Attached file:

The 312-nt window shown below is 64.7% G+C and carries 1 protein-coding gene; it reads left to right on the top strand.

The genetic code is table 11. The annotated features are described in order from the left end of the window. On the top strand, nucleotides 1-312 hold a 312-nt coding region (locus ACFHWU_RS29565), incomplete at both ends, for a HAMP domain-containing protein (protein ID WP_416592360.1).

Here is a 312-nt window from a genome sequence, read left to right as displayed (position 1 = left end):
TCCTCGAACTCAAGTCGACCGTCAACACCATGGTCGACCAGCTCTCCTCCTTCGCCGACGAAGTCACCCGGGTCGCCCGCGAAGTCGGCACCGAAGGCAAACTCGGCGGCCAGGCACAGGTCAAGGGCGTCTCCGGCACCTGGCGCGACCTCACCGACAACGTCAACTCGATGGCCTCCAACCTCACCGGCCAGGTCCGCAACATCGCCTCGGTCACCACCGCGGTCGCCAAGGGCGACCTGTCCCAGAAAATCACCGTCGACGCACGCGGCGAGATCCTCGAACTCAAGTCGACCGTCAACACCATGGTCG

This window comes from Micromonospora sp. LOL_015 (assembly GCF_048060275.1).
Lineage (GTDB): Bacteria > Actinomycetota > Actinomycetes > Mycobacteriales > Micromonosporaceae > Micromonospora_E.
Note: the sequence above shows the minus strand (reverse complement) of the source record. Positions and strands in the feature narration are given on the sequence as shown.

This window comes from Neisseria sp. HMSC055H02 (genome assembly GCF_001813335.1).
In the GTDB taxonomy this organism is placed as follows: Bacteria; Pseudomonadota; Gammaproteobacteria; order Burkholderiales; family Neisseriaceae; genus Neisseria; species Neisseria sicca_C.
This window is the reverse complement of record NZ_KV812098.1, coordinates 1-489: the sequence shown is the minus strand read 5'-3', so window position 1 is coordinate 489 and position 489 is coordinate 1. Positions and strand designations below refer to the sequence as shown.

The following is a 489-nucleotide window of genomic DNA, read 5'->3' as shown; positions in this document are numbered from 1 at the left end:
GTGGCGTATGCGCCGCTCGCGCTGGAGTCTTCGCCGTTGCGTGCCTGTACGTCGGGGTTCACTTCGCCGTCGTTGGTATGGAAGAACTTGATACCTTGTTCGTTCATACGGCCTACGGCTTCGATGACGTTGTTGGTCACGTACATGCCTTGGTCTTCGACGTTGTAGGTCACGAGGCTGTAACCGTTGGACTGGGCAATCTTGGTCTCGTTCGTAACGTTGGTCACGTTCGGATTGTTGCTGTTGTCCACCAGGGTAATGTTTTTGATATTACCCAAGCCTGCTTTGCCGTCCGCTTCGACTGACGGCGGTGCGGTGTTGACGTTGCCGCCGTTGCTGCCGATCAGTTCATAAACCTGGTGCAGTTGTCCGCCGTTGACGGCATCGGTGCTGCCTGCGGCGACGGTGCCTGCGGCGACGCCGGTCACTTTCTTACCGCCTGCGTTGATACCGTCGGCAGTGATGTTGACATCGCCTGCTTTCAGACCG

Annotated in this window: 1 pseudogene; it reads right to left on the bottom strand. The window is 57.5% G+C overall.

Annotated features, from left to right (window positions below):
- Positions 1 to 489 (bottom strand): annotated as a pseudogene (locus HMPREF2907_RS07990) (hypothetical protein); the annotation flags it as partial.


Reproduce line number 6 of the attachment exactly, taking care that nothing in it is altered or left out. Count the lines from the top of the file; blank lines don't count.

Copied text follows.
Lineage (GTDB): Bacteria > Actinomycetota > Actinomycetes > Mycobacteriales > Micromonosporaceae > Micromonospora_E.